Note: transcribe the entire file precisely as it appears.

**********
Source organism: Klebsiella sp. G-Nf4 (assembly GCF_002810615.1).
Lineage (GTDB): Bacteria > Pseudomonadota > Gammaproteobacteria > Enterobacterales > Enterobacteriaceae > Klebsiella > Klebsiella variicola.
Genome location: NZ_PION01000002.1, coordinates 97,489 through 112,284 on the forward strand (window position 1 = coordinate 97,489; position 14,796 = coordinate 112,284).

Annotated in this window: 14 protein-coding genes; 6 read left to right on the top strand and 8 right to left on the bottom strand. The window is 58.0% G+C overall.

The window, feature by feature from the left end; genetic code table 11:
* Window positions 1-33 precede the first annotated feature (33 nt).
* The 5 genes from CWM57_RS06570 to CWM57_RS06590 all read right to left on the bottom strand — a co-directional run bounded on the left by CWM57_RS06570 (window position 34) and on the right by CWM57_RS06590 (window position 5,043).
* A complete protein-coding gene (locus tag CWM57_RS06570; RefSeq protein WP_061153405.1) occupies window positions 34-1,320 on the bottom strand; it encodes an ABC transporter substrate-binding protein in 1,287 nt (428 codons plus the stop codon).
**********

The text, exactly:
Source organism: Klebsiella sp. G-Nf4 (assembly GCF_002810615.1).
Lineage (GTDB): Bacteria > Pseudomonadota > Gammaproteobacteria > Enterobacterales > Enterobacteriaceae > Klebsiella > Klebsiella variicola.
Genome location: NZ_PION01000002.1, coordinates 97,489 through 112,284 on the forward strand (window position 1 = coordinate 97,489; position 14,796 = coordinate 112,284).

Annotated in this window: 14 protein-coding genes; 6 read left to right on the top strand and 8 right to left on the bottom strand. The window is 58.0% G+C overall.

The window, feature by feature from the left end; genetic code table 11:
* Window positions 1-33 precede the first annotated feature (33 nt).
* The 5 genes from CWM57_RS06570 to CWM57_RS06590 all read right to left on the bottom strand — a co-directional run bounded on the left by CWM57_RS06570 (window position 34) and on the right by CWM57_RS06590 (window position 5,043).
* A complete protein-coding gene (locus tag CWM57_RS06570; RefSeq protein WP_061153405.1) occupies window positions 34-1,320 on the bottom strand; it encodes an ABC transporter substrate-binding protein in 1,287 nt (428 codons plus the stop codon).